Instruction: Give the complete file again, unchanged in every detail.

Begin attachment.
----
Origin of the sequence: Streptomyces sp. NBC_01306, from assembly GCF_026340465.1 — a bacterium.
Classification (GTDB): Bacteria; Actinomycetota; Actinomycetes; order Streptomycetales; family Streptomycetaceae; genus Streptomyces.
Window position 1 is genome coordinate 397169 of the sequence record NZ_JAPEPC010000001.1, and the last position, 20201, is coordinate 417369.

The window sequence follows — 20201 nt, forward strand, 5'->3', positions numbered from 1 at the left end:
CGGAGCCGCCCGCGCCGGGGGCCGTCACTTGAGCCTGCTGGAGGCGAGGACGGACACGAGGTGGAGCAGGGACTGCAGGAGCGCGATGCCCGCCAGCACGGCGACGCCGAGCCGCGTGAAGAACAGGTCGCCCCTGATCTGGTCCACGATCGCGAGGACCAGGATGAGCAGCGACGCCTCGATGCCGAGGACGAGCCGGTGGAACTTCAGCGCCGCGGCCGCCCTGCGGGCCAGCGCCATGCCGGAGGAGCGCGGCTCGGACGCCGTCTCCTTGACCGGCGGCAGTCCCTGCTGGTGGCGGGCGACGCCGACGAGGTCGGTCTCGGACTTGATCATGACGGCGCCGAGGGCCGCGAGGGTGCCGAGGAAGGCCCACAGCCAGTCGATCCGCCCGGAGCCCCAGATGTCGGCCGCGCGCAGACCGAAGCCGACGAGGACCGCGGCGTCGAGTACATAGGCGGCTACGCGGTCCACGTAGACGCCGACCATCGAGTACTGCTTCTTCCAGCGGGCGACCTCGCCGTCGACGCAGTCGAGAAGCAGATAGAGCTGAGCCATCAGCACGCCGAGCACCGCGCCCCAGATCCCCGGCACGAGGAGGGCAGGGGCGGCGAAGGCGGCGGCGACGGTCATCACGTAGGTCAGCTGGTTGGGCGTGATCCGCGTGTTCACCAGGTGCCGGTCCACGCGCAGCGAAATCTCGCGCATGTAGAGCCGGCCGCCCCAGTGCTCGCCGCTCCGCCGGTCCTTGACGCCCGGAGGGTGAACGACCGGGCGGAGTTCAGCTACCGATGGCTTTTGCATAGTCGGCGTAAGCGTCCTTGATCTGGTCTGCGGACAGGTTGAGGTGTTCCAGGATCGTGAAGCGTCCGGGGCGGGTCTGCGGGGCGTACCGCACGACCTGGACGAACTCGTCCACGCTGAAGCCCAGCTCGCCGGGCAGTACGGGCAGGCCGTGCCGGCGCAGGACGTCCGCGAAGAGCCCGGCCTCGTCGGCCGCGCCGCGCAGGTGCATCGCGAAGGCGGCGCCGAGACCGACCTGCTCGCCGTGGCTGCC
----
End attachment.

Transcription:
Origin of the sequence: Streptomyces sp. NBC_01306, from assembly GCF_026340465.1 — a bacterium.
Classification (GTDB): Bacteria; Actinomycetota; Actinomycetes; order Streptomycetales; family Streptomycetaceae; genus Streptomyces.
Window position 1 is genome coordinate 397169 of the sequence record NZ_JAPEPC010000001.1, and the last position, 20201, is coordinate 417369.

The window sequence follows — 20201 nt, forward strand, 5'->3', positions numbered from 1 at the left end:
CGGAGCCGCCCGCGCCGGGGGCCGTCACTTGAGCCTGCTGGAGGCGAGGACGGACACGAGGTGGAGCAGGGACTGCAGGAGCGCGATGCCCGCCAGCACGGCGACGCCGAGCCGCGTGAAGAACAGGTCGCCCCTGATCTGGTCCACGATCGCGAGGACCAGGATGAGCAGCGACGCCTCGATGCCGAGGACGAGCCGGTGGAACTTCAGCGCCGCGGCCGCCCTGCGGGCCAGCGCCATGCCGGAGGAGCGCGGCTCGGACGCCGTCTCCTTGACCGGCGGCAGTCCCTGCTGGTGGCGGGCGACGCCGACGAGGTCGGTCTCGGACTTGATCATGACGGCGCCGAGGGCCGCGAGGGTGCCGAGGAAGGCCCACAGCCAGTCGATCCGCCCGGAGCCCCAGATGTCGGCCGCGCGCAGACCGAAGCCGACGAGGACCGCGGCGTCGAGTACATAGGCGGCTACGCGGTCCACGTAGACGCCGACCATCGAGTACTGCTTCTTCCAGCGGGCGACCTCGCCGTCGACGCAGTCGAGAAGCAGATAGAGCTGAGCCATCAGCACGCCGAGCACCGCGCCCCAGATCCCCGGCACGAGGAGGGCAGGGGCGGCGAAGGCGGCGGCGACGGTCATCACGTAGGTCAGCTGGTTGGGCGTGATCCGCGTGTTCACCAGGTGCCGGTCCACGCGCAGCGAAATCTCGCGCATGTAGAGCCGGCCGCCCCAGTGCTCGCCGCTCCGCCGGTCCTTGACGCCCGGAGGGTGAACGACCGGGCGGAGTTCAGCTACCGATGGCTTTTGCATAGTCGGCGTAAGCGTCCTTGATCTGGTCTGCGGACAGGTTGAGGTGTTCCAGGATCGTGAAGCGTCCGGGGCGGGTCTGCGGGGCGTACCGCACGACCTGGACGAACTCGTCCACGCTGAAGCCCAGCTCGCCGGGCAGTACGGGCAGGCCGTGCCGGCGCAGGACGTCCGCGAAGAGCCCGGCCTCGTCGGCCGCGCCGCGCAGGTGCATCGCGAAGGCGGCGCCGAGACCGACCTGCTCGCCGTGGCTGCC